Among the many jaw-dropping moments in the first presidential debate, this was the one where my jaw bounced on the floor a couple of times before bouncing back into my head. Mitt the Right-Wing Zealot had etch-a-sketched himself back to Mitt the Moderate, and he used his success as governor of Massachusetts on health care to do the job. Why, don't look at that man who ran in the Republican primaries! Look over here, at Mister Bipartisan!
Nobody seems to be paying attention to the Deep Crazy here. On the one hand, Romney's Massachusetts health care plan is absolutely fantastic, and proof positive that he cares about poor people and the working poor who need health care. It's a great plan, it insures children, and it's bipartisan, too! Governor Romney and the Democratic majority in the state legislature worked very, very hard to create this wonderful plan, and we know that it works! But don't make it the "national model," because... why??
Watch the sleight of hand going on here. Mitt moved from his earlier position, that this could be "a national model," to a position that makes no sense logically: the Massachusetts plan was good just for the state of Massachusetts! Other states might come up with other plans that might be even better, because, um, well, just because! And, the Tenth Amendment to the Constitution!
Why this switcheroo? It can't be the national model, only because the die-hard Tea Party Republicans decided that, since Obama supported it, then, by golly, it must be the devil's work. It must be the embodiment of that awful Bogeyman of Big Government. It takes away Individual Freedom! And, the Tenth Amendment!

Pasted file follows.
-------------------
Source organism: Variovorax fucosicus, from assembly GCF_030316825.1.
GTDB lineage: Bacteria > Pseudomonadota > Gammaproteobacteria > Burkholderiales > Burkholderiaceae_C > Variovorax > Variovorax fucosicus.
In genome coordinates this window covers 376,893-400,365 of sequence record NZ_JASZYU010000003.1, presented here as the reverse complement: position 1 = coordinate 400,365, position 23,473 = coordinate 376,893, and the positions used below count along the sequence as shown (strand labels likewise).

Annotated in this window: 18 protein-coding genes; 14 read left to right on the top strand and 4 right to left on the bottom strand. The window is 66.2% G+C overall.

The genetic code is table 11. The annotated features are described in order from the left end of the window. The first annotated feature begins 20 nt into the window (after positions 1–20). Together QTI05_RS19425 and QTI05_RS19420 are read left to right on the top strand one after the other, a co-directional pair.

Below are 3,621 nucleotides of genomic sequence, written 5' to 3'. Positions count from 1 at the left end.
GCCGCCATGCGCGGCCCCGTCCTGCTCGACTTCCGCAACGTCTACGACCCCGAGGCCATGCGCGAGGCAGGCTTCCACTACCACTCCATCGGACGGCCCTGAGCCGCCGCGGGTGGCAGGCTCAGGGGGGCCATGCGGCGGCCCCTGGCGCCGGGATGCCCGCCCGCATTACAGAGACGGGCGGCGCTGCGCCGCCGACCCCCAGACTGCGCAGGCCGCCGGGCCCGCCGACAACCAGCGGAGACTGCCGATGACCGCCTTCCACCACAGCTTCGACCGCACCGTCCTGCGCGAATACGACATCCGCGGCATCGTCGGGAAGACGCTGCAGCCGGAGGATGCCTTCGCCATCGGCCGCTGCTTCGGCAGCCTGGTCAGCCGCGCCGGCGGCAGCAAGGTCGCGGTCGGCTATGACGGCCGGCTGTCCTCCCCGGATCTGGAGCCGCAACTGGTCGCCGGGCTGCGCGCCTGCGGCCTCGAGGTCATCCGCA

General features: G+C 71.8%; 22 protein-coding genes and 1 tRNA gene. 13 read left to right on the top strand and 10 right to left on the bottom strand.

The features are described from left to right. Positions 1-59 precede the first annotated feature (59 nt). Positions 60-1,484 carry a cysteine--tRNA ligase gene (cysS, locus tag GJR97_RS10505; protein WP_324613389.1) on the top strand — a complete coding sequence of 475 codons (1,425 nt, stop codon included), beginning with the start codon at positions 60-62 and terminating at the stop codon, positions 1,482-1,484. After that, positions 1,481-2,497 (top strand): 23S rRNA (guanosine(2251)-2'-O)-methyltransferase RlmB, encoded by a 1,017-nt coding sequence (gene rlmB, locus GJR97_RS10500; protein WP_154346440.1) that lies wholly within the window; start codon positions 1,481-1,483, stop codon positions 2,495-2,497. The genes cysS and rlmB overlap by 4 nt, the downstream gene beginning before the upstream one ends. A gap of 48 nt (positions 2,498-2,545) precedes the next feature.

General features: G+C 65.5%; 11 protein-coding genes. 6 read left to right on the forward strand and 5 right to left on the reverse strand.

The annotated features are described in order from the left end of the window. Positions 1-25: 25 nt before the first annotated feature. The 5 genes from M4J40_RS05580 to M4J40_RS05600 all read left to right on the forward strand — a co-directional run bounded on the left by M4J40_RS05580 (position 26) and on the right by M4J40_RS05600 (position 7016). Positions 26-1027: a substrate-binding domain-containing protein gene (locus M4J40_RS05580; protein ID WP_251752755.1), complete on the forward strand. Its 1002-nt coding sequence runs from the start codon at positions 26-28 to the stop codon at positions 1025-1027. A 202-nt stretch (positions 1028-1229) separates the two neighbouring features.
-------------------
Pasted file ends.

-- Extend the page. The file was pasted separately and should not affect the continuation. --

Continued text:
And how do the Tea Party Republicans feel about bipartisan cooperation?
Let's look more closely at the big issues in the first presidential debate: taxes, the deficit, and entitlements. How does the Tea Party want to balance the budget? By budget cuts, big, juicy, fat ones. Cutting Big Bird? A drop in the bucket. Nonpartisan think tanks have said many, many times, the only way to get a balanced federal budget without raising taxes is to go after "entitlement" spending. And by entitlements, we don't just mean welfare payments to the poor: we mean the entitlements that just about everybody in America wants and needs. The only way to really take a big bite out of the deficit without raising taxes it to go after Social Security, Medicare, and Medicaid.
That's how bipartisan Mitt's party is, and if that sounds like a joke, it is. It's a joke Mitt Romney is trying to get away with, and so far, he's been making a clean getaway from the scene of his rhetorical crime. Yes, Mitt was once able to do something bipartisan, working with a state legislature that was, indeed, mostly full of Democrats. What, pray tell, does this have to do with Mitt's chances to work bipartisan magic as President Tea Party? This is the classic "apples and oranges" comparison. When it is said on television, flying out of Mitt's mouth at nearly the speed of sound, by golly, it sounds super-bipartisan! Want to end gridlock? Elect Mitt! But slow the argument down, and it falls apart.
And how bipartisan was Governor Romney, on the million other issues that came before the governor and the legislature? According to Michael Widmer, a spokesman from the nonpartisan Massachusetts Taxpayer Foundation, "health care was a rare exception where he worked with the legislature in his state... Widmer says the legislature was 'frustrated usually' with Romney because he wanted to govern like a 'CEO' and 'didn't pay heed to the legislature and they resented that.'" I found that tidbit while reading the ABC News article "Fact Checking the Presidential Debate in Denver" on the web. That's why ABC News labeled the "bipartisan Romney" claims as "Not Quite Factual." I would go a step further. Mitt Romney's act as Mister Bipartisan is part of a deliberate strategy to lie as fast as he can, as long as he can. I am waiting for the media to catch up to him.
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